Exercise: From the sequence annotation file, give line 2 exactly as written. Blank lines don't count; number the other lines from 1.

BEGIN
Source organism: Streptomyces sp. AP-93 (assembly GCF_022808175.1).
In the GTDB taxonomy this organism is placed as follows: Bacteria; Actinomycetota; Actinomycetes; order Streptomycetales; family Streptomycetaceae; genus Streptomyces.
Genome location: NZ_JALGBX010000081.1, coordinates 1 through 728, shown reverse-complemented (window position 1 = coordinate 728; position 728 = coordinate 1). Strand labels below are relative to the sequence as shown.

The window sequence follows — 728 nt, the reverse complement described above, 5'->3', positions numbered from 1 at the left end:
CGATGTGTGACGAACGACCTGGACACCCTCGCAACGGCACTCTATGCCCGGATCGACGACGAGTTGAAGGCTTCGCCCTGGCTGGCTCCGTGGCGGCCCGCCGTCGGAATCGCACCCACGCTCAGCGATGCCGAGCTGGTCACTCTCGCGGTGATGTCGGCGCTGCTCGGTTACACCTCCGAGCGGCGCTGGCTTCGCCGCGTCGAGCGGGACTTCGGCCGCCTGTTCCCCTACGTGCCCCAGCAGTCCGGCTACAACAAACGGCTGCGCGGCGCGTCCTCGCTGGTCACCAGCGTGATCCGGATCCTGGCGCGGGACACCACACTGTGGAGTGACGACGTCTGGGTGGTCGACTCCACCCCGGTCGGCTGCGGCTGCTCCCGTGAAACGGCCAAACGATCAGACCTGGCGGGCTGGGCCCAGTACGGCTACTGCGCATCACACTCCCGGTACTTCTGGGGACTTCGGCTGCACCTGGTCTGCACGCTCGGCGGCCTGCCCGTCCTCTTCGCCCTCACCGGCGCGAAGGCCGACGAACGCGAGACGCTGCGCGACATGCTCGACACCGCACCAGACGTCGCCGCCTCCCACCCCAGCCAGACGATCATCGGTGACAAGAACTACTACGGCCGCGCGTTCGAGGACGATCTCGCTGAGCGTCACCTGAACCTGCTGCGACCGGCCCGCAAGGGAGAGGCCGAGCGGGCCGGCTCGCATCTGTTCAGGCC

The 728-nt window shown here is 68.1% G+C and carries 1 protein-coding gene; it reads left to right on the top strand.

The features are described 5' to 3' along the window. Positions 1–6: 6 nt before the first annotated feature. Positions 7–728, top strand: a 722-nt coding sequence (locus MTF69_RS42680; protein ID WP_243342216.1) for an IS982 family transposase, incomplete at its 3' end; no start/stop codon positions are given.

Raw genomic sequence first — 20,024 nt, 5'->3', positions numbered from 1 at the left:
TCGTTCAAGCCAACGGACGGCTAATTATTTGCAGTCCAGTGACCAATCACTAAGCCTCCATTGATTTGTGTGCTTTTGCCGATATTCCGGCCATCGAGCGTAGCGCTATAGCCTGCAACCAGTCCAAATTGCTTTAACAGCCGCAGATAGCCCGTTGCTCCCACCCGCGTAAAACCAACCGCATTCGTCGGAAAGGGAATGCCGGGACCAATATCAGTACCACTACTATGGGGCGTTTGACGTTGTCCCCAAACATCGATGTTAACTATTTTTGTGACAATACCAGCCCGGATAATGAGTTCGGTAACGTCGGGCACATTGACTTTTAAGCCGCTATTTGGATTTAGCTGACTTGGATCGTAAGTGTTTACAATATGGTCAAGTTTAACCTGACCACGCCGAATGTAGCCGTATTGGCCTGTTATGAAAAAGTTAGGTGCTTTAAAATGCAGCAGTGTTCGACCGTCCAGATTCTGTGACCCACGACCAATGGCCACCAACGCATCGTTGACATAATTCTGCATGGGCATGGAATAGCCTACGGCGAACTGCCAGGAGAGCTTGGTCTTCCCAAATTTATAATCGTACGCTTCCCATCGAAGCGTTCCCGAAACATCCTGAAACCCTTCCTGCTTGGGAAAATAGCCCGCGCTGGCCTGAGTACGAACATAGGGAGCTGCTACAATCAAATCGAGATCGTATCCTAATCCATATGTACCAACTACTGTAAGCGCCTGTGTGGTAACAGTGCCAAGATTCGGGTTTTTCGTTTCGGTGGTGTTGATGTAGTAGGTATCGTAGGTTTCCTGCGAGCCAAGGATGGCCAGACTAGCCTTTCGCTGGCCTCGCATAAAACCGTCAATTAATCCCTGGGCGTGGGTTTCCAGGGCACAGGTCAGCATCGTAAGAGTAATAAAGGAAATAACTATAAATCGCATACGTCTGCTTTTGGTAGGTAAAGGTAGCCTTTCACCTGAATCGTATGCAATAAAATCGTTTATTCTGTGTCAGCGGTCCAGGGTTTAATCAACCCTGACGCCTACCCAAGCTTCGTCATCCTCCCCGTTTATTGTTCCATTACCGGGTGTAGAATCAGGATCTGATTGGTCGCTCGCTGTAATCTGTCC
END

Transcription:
In the GTDB taxonomy this organism is placed as follows: Bacteria; Actinomycetota; Actinomycetes; order Streptomycetales; family Streptomycetaceae; genus Streptomyces.